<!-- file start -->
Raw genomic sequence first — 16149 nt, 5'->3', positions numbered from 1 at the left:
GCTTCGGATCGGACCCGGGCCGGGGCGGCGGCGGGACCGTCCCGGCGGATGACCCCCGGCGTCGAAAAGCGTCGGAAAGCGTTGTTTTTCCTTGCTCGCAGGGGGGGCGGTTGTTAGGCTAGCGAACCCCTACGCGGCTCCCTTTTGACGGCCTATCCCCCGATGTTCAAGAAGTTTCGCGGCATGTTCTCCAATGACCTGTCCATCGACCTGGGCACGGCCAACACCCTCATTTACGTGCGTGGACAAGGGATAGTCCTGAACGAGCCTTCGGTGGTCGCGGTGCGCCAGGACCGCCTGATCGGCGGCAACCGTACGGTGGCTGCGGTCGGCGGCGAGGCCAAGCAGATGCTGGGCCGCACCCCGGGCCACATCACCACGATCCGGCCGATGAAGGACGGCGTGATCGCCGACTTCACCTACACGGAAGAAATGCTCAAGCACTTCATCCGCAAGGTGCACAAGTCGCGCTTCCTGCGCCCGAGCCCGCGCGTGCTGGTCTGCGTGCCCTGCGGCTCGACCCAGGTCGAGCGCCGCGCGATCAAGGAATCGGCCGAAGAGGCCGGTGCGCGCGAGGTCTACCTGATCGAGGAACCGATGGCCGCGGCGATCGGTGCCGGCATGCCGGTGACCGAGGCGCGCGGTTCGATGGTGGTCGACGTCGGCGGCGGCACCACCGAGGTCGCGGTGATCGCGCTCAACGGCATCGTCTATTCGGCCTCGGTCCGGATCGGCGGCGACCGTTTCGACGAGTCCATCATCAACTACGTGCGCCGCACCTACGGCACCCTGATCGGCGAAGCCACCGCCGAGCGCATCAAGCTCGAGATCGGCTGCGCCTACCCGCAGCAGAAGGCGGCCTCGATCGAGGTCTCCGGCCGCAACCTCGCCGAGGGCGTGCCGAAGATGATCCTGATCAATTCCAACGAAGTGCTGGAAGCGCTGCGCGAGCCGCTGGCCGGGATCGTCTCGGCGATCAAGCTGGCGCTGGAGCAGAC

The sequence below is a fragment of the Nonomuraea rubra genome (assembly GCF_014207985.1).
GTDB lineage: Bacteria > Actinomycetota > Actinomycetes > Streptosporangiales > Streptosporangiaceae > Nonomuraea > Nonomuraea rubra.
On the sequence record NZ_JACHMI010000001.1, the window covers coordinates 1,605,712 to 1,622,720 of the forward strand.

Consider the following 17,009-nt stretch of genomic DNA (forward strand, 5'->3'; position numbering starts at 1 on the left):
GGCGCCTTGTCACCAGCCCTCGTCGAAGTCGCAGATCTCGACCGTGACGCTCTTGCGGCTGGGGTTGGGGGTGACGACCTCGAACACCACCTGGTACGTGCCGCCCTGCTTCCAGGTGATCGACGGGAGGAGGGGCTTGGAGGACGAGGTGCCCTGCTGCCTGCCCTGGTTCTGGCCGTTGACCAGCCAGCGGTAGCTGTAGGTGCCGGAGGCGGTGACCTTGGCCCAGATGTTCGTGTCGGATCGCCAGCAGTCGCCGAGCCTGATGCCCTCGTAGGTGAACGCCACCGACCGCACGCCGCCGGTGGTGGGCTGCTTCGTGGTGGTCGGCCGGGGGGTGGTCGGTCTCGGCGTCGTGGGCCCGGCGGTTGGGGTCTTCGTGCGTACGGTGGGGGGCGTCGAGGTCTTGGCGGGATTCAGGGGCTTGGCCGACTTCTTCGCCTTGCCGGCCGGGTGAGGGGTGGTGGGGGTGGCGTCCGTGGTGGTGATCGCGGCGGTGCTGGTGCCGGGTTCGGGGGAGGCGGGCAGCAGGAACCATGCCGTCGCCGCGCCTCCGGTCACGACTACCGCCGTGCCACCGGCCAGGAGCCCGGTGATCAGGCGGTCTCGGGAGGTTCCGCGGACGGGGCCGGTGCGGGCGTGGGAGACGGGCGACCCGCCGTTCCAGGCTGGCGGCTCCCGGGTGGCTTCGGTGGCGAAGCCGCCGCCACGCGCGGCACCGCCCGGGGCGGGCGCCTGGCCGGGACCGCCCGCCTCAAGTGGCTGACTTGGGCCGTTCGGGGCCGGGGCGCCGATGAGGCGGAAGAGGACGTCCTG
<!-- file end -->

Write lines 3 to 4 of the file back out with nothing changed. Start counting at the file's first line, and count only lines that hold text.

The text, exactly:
The sequence below is a fragment of the Nonomuraea rubra genome (assembly GCF_014207985.1).
GTDB lineage: Bacteria > Actinomycetota > Actinomycetes > Streptosporangiales > Streptosporangiaceae > Nonomuraea > Nonomuraea rubra.